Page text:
- Museum number
Section of a staff or handle showing the 12 Apostles and 4 Evangelist symbols; ivory (elephant ?). Possibly from a flabellum (liturgical fan). Hollowed and shaped at the lower end to form a spiral screw for insertion into another section. Surface decoration carved in four registers, depicting standing figures with their attribues in architectural niches with beaded rounded arches and foliate capitals.
- Production date
Height: 203 millimetres
Width: 22 millimetres
- Curator's comments
- Text taken from Zarnecki et al, 1984, cat. no. 277, see bibliography
(Text refers to a group of ivory staffs which are described together cat. no, 215, 216, 217 and 218)
'This group of four ivory staff or flabellum (liturgical fan) handels, with a fifth now in Florence (Goldschmidt 1926, 62), seem to be the work of one artist: for example, 215, 217, and 218 use complex, dense leafwork (as opposed to scrolls) with prominent veining. Both 215, around Mary's Mandorla, and 217, on the rim below the top register, have a series of rosettes alternating with vertical rows of dots. The Lion of St Mark on 217 and the bestiary lion on 216 have identical faces and manes. Furthermore, the contition of 215, and of the figure round the top of the Florence staff, lack the fine trough folds so noticable on 217. Unfinished faces have bulbous eyes with no lids, whereas finished ones are small and naturalistic.
Goldschmidt attributed all five ivories (with another that does not belong) to England or France, around 1200 and it is hard to improve on his suggestion though there are one or two indications that England is more likely. Fore example, the peculiar capitals supporting the arcades on 217 find their closest antecedents in 'Mercian' art around 800 on the reliefs with figures at Castor (Stone, 1955,pl. 15) and Breedon on the Hill (Kendrick, 1938, pl. LXXIII). An ivory descovered at Kirkstall Abbey in Yorkshire (Beckwith, 1972, no. 163) has rosettes separated by framed beading similar to that already mentioned as appearing on 215. In terms of style both the figures and the foliagefind parallels on the lavabo fragments from Much Wenlock (169) [of catalogue] so that one might suggest, as a hypothesis for further exploration, that the ivories originated in the Midlands or the north of England. Another feture indicating a northern origin is the Scandinavian lip-lappet of the winged 'dog' with a serpent's tail on 216 (cf. Wilson, Klindt Jensen, 1966, pl.LXXI).
The survival of a homogeneous group of as many as five ivories suggests that they all came from a single source, for example a church treasury. Although it is unlikely that they are all part of one object they may have formed part of a set of, say, processional staffs. The iconography has, as yet, proved of little use in assessing their function or provenance. On 215 there is a seated bishop having a mitre placed on his head by an angel while in the act of blessing a kneeling figure. He is accompanied by two haloed ecclesiastics, but the precise subject is unknown. Equally the Byzantine-derived garb and attributes of the angels on the middle two registers of 215 raise more questions than they answer. The 'encyclopedic' subject matter of the Florence staff and 216 also merits further investigation.. The Florence staff also includes what may be a group of the Liberal Arts, but shown as male practitioners rather than female personifications (see Evans, 1978):; also a set of Labours of the Months containing Spinario which appears only in Italy (Webster, 1938, esp. no. 32). However, some such cycle was known in England by about 1200 since Labours, including Spinario, form the basis of some of the figured capitalsin the south transcept at Wells Cathedral. The bestiary subject on 216 are even more unexpected. The taxonomy represented by the different registers - birds (with one exception), winged beasts, beasts and animals with serpents' tails - suggest a progression from airborne creatures to those that go on their bellies (perhaps a lower section of the handle, now missing, containing fish). This clasification is very unusal and may be unique.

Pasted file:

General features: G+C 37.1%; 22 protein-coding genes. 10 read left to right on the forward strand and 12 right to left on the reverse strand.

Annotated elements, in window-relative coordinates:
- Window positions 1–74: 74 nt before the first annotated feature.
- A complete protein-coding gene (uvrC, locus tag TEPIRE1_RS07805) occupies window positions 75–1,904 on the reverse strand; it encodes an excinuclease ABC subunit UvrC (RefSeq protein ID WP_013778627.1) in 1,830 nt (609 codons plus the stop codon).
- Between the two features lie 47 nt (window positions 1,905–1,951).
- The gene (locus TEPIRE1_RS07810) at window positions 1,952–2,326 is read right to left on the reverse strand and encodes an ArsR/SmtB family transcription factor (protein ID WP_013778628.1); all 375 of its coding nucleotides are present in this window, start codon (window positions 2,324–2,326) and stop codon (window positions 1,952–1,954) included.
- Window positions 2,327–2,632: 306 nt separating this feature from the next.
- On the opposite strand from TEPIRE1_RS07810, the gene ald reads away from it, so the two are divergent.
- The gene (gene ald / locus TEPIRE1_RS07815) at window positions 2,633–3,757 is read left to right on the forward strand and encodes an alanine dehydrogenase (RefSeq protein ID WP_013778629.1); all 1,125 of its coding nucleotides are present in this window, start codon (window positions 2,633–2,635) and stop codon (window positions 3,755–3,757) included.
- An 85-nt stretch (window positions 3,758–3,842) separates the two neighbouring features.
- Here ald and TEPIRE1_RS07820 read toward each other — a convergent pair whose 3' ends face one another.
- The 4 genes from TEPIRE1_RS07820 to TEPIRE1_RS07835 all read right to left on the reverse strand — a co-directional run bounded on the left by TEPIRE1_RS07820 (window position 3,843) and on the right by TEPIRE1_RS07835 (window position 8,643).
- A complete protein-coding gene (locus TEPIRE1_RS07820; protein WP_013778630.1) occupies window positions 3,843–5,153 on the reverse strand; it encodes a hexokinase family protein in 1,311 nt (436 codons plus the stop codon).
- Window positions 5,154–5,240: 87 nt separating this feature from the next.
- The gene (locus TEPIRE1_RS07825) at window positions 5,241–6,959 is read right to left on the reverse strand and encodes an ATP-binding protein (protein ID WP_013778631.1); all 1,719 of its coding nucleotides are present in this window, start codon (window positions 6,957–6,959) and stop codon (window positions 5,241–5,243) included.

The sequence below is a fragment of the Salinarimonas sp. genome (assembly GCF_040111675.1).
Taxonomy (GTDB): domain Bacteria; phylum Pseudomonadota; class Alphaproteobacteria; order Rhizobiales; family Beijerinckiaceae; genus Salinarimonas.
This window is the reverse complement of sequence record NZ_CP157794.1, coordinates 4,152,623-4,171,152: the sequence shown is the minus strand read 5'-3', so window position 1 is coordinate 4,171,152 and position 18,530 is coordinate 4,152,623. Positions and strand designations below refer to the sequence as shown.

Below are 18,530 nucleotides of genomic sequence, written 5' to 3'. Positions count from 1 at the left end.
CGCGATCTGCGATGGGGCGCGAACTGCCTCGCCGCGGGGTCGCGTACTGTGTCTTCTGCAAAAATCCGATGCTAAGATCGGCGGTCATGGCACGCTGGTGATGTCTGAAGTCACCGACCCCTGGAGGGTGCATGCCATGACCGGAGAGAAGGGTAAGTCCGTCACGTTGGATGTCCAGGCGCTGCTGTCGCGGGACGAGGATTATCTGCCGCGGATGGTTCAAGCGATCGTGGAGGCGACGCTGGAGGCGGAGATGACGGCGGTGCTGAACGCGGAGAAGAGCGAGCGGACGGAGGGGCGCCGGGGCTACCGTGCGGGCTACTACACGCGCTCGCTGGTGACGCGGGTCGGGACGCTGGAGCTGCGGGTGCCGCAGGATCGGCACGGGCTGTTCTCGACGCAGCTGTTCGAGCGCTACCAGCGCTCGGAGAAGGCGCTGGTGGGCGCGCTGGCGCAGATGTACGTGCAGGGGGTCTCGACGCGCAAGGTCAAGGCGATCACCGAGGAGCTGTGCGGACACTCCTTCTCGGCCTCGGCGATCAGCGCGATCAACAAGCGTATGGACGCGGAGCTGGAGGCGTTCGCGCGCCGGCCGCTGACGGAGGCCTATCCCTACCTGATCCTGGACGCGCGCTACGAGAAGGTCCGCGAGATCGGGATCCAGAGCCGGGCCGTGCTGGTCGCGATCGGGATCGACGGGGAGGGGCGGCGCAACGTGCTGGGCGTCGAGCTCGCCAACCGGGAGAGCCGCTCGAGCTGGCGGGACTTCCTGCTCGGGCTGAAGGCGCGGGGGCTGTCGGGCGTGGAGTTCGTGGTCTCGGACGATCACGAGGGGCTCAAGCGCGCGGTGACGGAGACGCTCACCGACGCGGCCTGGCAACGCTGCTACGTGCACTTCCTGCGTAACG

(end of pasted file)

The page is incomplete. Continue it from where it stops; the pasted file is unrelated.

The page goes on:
Apart from the styalistic comparison with Much Wenlock, the dating of theses ivories is suggested by their content. The mitre, placed on the bishop's head on 215, is of a form which was unknown until about 1150 and became common only in subsequent decades. In general the range of subjects and the orderliness of their arrangement indicates a period when such themes as the Bestiary and the Labours of the Months have been assimilated into the intellectuan and the visual repertoire, and that too implies the second half of the 12th century. The refinement of the carving on such a small scale, particularly on 216, is reminiscent of the love of minuteness evident elsewhere after about 1170, for example in the initials of manuscripts.'
Dlaton, 1909, p. 61
Goldschmidt, 1926, no.66
- Not on display
- Exhibition history
2013 28 Nov - present, Norwich Castle Museum, Norman Connections LT loan
1984 5 Apr-8 Jul, London, Hayward Gallery, English Romanesque Art 1066-1200 cat. no. 217, ill. p. 229
- Acquisition date
- Britain, Europe and Prehistory
- Registration number